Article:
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Have any of you rebuilt the Woods 59 spindle? I would much rather replace the bearings, races, and seals as opposed to buying a complete new spindle assembly. However, the Woods people tell me it is really difficult to get the bearing preload right. Please let me know what your rebuild experience has been.
"The probability of life originating from accident is comparable to the probability of the unabridged dictionary resulting from an explosion in a printing shop." Edwin Conklin, biologist
Yes, they want to sell you $135 spindles.
Preload is an 'issue' but not as much as they might lead you to believe. My Cub mechanic pressed them apart for me, but I reassembled them.
Since this was about his 1000'th time doing it, he did some things that make lots of sense.
- Center punch each spindle, with 1, 2, 3 center punches on the end of the spindle to one side
- Center punch each sleeve on the side of the first center punches 1, 2, 3.
- Press them apart gets the spindle out and then you have to deal with the lower bearing.
I ended up cutting the lower cones and races.
2 of the cups had no cutouts for a punch to get on the race, so I dremeled eyebrows for those.
I used National A3's but the bearings are very common trailer axle bearings. They run from $4.00 each for no-name to about $12.00 for Timken.
I got the seals at the IH dealer, but any cheap nitrile seal will work just as well.
Freeze the cups and oven the housings at 300F or so - they fell right in.
Freeze the shafts and oven the cones at 350F or even 400F and you'll still need a press (or a hammer and appropriate sleeves) to get them down. Lower first, then insert into housing, and then upper cone. Press it all the way down until you have zero end play.
Seals should go in next.
Then...heat the sleeve, hold it in alignment with a center punch and press it to the bottom - align it with the thru hole and drive in the roll pin.
I made a rig from a cut off blade bolt to polish all of the shaft surfaces and the sleeve OD before I started back together. The shafts can get pretty buggered up when the bearings come off.
When all put together, every hole lined back up perfectly and the spindles were TIGHT - almost so tight you couldn't turn them by hand - perfect if you ask me.
All in - I've got about $20 a spindle in them and about 4 hours of my time. Far better than $400 at the dealer, but it is not a job for everybody.
Bill, I also have done them and I agree with
If you follow the manual instructions to a "T", they have you getting the new preload and re-crossdrilling for the pin. That's kind of hard to do(holding the desired preload) if everything is cleaned up nice and things slide together free, plus the new hole comes in contact with part of the old and my opinion is that make things the spindle shaft weaker. I also found that once everything was installed new, the existing holes were right on target. Most people know that after some run time, new bearings will wear in and have some slop, same with axle bearings on cars and trailers. My only warning is to not over pump grease into the zerks. That's the biggest issue is overgreasing and blowing out the bottom seal. Just a couple quick pumps every now and that is enough. I actually take a zip tie and insert the end between the seal and shaft and fill with grease till it comes out, then you know the entire cavity is mostly full. Then just remove the zip tie. Then do your couple pumps with your routine maintenance.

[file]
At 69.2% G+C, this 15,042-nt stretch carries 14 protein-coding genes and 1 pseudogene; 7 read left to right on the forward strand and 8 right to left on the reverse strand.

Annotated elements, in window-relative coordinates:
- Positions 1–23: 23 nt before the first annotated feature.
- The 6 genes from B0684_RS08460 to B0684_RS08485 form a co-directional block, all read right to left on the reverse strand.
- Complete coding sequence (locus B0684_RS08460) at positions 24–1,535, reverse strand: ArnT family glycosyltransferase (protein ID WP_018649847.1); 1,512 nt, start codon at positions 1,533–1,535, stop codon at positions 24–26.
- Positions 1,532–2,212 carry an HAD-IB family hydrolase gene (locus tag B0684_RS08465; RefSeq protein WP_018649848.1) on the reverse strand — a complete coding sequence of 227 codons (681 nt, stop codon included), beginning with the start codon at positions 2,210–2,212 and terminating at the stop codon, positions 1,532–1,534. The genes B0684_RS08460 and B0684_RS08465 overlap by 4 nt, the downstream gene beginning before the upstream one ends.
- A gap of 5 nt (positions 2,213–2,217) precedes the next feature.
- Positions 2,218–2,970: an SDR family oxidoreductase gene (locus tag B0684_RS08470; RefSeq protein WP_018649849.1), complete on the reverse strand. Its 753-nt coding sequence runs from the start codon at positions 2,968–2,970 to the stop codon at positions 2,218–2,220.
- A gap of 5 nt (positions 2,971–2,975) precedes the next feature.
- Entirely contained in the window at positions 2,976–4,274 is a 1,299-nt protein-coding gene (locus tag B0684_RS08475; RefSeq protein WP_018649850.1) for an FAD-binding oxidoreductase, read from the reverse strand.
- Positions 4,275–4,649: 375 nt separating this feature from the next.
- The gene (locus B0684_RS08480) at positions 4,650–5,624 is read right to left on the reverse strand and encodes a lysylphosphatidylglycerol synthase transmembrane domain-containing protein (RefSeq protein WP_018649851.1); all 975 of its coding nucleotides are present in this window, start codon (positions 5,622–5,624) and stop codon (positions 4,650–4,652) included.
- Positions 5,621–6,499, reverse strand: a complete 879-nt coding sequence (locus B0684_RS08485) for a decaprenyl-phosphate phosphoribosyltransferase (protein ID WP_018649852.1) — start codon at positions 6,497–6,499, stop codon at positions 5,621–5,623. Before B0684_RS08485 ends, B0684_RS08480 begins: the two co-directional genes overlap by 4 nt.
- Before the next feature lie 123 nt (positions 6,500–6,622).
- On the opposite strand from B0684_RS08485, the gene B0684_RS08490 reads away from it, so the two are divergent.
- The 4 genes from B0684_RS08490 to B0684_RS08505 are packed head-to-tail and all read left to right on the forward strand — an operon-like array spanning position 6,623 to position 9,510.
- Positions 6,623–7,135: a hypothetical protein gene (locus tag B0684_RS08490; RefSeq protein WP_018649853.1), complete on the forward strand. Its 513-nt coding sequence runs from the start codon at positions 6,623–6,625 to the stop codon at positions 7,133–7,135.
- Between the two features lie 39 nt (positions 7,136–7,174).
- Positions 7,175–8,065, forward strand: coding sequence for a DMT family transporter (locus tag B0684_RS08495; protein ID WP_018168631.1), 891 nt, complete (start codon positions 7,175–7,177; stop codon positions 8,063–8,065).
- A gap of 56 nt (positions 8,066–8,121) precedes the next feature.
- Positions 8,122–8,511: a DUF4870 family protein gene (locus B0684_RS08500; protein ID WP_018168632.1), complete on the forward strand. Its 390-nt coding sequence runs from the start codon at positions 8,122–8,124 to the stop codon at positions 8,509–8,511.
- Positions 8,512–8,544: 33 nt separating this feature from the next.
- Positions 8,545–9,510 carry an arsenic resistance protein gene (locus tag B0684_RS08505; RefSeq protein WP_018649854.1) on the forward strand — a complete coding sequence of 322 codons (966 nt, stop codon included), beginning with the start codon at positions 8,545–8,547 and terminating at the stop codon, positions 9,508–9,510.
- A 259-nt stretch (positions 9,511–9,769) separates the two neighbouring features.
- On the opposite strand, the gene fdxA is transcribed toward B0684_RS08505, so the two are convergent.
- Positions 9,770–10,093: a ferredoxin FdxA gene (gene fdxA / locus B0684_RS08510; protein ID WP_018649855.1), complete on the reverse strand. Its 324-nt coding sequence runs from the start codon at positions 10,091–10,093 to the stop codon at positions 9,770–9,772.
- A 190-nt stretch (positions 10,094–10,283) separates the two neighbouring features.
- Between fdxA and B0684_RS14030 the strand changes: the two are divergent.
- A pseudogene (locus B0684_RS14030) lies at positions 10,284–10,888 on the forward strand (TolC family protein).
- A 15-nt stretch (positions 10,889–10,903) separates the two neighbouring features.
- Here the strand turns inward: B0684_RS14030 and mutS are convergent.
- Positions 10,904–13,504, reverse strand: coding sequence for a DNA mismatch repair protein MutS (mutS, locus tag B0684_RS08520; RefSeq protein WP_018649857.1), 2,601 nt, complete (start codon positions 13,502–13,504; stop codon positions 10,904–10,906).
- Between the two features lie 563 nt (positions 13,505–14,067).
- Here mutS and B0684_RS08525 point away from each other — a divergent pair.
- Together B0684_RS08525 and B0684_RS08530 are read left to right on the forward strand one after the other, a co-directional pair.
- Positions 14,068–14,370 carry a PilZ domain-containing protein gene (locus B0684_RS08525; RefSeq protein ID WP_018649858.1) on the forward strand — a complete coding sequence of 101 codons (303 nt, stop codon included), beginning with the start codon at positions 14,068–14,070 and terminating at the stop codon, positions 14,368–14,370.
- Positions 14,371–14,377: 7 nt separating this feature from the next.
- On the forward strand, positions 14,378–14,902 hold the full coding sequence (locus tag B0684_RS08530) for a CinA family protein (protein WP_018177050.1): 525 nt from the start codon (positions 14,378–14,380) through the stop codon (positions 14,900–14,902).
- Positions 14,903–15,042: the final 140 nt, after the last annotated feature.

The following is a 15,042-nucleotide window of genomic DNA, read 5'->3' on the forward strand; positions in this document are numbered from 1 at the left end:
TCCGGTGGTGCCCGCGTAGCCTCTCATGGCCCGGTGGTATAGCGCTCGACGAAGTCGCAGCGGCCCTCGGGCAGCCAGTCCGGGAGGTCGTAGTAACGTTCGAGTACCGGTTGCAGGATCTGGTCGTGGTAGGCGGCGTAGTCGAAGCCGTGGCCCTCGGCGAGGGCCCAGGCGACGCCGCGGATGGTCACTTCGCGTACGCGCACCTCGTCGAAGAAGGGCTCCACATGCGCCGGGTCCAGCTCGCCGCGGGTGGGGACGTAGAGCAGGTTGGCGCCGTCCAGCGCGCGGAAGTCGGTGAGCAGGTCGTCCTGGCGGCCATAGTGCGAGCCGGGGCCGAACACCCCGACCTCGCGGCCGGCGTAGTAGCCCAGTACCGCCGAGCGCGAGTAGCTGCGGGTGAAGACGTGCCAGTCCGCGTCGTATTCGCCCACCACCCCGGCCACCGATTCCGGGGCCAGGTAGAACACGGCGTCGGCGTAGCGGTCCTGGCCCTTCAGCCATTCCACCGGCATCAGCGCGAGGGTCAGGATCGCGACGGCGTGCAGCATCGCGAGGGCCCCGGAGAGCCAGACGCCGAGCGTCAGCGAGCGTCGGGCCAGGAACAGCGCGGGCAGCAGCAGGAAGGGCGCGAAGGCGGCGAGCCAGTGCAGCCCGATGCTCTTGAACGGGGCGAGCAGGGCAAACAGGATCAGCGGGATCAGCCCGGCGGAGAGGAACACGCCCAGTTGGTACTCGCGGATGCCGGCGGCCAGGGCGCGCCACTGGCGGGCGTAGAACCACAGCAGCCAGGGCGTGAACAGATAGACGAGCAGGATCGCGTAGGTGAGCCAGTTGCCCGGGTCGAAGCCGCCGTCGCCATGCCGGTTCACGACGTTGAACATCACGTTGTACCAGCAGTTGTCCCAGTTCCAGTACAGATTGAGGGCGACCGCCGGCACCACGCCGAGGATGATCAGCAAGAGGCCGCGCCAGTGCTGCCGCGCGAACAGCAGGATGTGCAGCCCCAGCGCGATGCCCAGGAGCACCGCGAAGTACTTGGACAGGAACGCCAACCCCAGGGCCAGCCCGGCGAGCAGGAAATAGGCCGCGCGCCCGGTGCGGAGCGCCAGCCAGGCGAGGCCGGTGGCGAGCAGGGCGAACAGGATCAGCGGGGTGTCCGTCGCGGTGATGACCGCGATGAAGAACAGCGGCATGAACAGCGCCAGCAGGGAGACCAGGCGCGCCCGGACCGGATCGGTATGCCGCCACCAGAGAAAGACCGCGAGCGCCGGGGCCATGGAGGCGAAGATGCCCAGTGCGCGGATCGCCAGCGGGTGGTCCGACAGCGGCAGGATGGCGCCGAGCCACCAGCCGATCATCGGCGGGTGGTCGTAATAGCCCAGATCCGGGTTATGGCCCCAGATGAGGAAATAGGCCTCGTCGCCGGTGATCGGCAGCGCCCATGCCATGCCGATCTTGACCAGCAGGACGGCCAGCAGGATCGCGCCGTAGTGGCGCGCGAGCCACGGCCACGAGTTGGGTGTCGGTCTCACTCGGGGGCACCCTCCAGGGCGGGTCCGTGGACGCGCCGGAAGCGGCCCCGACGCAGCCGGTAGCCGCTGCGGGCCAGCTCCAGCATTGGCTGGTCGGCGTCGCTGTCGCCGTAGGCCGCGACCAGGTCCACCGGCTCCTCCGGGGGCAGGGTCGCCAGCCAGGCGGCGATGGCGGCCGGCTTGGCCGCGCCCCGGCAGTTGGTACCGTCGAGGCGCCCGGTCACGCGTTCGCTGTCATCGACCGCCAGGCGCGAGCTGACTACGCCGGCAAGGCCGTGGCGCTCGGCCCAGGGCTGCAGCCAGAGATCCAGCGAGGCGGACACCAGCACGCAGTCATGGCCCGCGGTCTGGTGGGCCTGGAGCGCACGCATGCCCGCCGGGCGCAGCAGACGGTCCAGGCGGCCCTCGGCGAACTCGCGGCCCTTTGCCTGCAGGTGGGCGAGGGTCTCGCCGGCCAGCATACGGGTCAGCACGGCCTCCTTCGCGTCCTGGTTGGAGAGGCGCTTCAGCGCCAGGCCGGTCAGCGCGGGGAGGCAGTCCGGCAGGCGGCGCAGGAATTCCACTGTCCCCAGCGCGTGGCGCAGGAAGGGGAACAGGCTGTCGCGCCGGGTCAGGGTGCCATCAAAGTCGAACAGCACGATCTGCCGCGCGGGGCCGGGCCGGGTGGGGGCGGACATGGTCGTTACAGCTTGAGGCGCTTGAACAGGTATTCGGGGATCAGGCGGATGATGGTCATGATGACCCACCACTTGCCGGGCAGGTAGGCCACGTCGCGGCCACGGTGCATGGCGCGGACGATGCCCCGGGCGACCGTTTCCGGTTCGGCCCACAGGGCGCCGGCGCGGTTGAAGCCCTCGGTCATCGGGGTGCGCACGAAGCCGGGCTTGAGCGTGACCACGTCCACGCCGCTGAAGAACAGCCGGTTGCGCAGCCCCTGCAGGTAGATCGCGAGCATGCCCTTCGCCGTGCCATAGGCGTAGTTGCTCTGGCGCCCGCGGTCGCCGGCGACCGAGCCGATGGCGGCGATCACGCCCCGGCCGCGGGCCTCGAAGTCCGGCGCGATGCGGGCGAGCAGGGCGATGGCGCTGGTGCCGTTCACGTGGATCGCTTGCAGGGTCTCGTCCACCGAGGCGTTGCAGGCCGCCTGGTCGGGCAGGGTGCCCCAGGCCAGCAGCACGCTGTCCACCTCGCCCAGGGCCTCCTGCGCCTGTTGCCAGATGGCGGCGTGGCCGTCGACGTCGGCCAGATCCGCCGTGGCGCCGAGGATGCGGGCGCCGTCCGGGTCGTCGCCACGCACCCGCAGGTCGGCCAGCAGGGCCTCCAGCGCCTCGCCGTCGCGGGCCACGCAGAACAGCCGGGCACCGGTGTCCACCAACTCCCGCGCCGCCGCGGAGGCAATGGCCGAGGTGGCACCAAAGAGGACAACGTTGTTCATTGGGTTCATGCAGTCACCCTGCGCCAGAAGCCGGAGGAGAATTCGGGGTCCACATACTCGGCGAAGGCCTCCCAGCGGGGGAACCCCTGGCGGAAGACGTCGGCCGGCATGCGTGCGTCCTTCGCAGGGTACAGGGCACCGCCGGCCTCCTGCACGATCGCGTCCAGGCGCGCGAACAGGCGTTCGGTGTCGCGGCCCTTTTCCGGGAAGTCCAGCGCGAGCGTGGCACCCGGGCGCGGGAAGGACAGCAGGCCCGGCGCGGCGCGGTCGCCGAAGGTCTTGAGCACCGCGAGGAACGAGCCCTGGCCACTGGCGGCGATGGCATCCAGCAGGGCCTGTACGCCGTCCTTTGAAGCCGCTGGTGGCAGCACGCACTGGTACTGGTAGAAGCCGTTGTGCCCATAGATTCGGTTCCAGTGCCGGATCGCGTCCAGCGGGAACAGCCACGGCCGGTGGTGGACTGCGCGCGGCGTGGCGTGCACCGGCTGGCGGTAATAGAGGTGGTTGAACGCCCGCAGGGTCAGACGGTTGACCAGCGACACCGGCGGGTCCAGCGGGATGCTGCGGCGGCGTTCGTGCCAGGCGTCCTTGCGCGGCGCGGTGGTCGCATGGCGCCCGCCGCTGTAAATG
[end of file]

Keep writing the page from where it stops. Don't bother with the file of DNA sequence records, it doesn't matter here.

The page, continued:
When I told my dad I've been misplacing things and doing stupid stuff----His reply---"It only gets better"
I replaced the seals and bearing in 4 or 5 spindles. I removed the cups with a welder bead, pressed the new cups into place so they will not shift over time. I was lucky on one spindle, just used the old holes and it was tight. The rest needed some adjustment, if tight then you can file a small amount off the spacer. Mine were too loose so I had some 0.003 spacer washers left over from something else and just put one under the spacer. Then reused the original hole.
This is an older post I came acrossed looking for insight on these 59" Woods deck spindles. I knew it was going to be a tough go when a 2 lb. hammer and a torch did nothing, I mean didn't even budge anything loose, my sleeves were not welded.
I highly recommend using a press to take them apart, it's very handy to reassemble with a press as well. I broke down and bought a 20 ton floor press at Harbor Freight (got a really good deal), it's something I've needed in my shop anyway. One word of caution however, do NOT use the hub flange to press against, I broke one into three pieces doing that! ...but I welded it back together with some Normacast and it's as good as new (well almost). I got the A3 bearings easily enough, the races were no problem taking out or re-installing. Still waiting on the seals, no one locally had them in stock. I cleaned up the spindle shaft really well with emery cloth and put it in the freezer. I cleaned up the sleeve and opened it up somewhat with an die grinder, mic'ing(sp) it as I went, to allow it to go back on without tremendous difficulty, I got it within .003" of the shaft. After pushing the cones and shaft into the hub (went together really well) I aligned the sleeve with the hole for the roll pin and pushed it on (still snug) and got it just right. I used the original holes in the sleeve and shaft and the roll went in with no troubles at all.
Mine were a bit snug as well, but not as tight as ntrenn's.
They're over $150 now from what I could tell, plus freight if you order them online. I used BCA/Bower A3 bearings($9.60 each) at O'Reilley's and the seals from Carquest ($5.80 each).
Attachments - 193 plow - 144 cultivator - 22 mower - 28A disc harrow - 54 leveling blade - Woods 59C2 - drag harrows - Mott D9 flail
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